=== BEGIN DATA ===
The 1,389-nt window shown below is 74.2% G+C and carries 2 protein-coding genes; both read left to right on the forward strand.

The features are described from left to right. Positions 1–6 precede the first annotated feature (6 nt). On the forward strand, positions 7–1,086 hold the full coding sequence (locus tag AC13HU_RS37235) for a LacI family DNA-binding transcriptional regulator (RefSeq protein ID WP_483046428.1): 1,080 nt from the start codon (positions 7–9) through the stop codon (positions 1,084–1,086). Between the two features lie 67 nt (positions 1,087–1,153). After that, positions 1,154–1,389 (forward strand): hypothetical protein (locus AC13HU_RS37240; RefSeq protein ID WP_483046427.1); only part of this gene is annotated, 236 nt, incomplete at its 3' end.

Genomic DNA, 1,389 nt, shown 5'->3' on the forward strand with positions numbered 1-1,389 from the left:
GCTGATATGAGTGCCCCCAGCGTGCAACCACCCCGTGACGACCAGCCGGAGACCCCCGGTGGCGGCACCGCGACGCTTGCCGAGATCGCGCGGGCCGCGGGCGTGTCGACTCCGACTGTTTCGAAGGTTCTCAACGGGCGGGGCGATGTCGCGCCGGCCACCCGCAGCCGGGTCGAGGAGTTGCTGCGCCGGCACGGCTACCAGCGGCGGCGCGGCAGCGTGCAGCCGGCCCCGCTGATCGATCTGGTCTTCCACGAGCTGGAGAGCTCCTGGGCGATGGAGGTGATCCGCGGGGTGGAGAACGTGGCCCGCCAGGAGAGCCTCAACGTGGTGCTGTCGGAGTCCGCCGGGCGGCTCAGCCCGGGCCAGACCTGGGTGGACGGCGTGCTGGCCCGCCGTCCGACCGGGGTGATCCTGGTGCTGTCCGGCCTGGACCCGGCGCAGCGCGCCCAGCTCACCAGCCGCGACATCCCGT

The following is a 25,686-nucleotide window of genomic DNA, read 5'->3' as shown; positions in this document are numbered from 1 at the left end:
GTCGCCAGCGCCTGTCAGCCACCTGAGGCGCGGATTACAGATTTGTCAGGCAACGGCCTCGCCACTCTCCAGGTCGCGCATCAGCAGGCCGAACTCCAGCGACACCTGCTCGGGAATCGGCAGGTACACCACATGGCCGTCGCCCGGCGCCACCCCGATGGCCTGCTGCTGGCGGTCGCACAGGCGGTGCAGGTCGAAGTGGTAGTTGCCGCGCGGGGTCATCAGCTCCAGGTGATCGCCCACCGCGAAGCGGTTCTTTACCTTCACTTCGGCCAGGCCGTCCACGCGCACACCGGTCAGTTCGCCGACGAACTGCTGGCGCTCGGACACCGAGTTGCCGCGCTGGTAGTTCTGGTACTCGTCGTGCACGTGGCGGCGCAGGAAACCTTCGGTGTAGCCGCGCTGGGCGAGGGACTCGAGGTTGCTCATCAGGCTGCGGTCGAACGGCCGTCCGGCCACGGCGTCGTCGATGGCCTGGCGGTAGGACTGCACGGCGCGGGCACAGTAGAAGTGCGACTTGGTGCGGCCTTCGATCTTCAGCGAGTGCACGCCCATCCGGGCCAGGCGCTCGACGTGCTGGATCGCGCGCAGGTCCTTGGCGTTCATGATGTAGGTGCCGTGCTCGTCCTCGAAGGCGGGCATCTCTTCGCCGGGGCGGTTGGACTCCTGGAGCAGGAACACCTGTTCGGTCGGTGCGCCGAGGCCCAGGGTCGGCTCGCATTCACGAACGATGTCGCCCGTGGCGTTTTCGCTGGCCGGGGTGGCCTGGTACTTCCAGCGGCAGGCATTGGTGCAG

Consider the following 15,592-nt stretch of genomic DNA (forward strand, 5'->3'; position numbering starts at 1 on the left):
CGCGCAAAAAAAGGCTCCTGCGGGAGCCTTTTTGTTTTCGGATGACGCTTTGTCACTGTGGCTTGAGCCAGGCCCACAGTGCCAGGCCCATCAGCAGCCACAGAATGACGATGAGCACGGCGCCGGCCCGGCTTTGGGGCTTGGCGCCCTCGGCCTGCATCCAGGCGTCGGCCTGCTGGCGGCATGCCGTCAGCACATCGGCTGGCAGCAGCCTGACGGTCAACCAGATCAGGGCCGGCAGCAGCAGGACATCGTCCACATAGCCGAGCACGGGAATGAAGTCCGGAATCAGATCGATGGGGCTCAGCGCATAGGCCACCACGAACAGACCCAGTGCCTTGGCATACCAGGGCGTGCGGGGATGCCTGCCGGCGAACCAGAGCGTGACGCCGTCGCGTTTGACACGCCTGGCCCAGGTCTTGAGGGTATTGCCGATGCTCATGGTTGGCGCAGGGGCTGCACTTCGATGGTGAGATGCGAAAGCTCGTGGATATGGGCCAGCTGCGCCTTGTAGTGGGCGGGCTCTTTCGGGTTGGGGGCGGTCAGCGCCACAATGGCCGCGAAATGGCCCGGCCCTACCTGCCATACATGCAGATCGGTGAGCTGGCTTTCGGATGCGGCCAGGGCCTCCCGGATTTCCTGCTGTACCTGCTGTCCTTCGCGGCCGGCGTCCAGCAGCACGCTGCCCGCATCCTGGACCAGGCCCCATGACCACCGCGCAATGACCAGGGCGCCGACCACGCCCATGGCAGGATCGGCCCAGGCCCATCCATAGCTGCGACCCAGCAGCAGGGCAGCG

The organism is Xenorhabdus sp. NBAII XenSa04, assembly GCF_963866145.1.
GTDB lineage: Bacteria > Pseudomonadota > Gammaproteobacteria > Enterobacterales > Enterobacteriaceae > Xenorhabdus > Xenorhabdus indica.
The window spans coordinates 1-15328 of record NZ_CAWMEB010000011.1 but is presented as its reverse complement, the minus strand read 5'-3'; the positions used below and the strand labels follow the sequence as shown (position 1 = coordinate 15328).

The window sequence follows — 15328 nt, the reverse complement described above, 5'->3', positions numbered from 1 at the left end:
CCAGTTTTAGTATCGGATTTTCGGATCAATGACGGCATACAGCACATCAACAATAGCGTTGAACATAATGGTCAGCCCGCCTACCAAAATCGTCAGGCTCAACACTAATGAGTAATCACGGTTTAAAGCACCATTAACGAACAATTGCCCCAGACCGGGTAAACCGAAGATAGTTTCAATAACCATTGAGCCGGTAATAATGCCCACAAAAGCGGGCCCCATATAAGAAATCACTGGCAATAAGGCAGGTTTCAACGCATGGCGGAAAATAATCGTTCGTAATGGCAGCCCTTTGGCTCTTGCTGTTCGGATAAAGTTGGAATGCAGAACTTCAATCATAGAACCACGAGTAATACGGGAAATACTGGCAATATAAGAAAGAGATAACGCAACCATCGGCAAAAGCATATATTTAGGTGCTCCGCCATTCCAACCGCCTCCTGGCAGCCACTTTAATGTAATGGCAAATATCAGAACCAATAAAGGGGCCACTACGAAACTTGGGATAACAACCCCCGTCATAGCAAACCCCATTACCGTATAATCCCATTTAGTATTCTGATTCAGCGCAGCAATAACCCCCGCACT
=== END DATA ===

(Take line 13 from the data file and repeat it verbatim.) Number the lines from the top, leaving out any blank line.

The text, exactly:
CCAGTTTTAGTATCGGATTTTCGGATCAATGACGGCATACAGCACATCAACAATAGCGTTGAACATAATGGTCAGCCCGCCTACCAAAATCGTCAGGCTCAACACTAATGAGTAATCACGGTTTAAAGCACCATTAACGAACAATTGCCCCAGACCGGGTAAACCGAAGATAGTTTCAATAACCATTGAGCCGGTAATAATGCCCACAAAAGCGGGCCCCATATAAGAAATCACTGGCAATAAGGCAGGTTTCAACGCATGGCGGAAAATAATCGTTCGTAATGGCAGCCCTTTGGCTCTTGCTGTTCGGATAAAGTTGGAATGCAGAACTTCAATCATAGAACCACGAGTAATACGGGAAATACTGGCAATATAAGAAAGAGATAACGCAACCATCGGCAAAAGCATATATTTAGGTGCTCCGCCATTCCAACCGCCTCCTGGCAGCCACTTTAATGTAATGGCAAATATCAGAACCAATAAAGGGGCCACTACGAAACTTGGGATAACAACCCCCGTCATAGCAAACCCCATTACCGTATAATCCCATTTAGTATTCTGATTCAGCGCAGCAATAACCCCCGCACT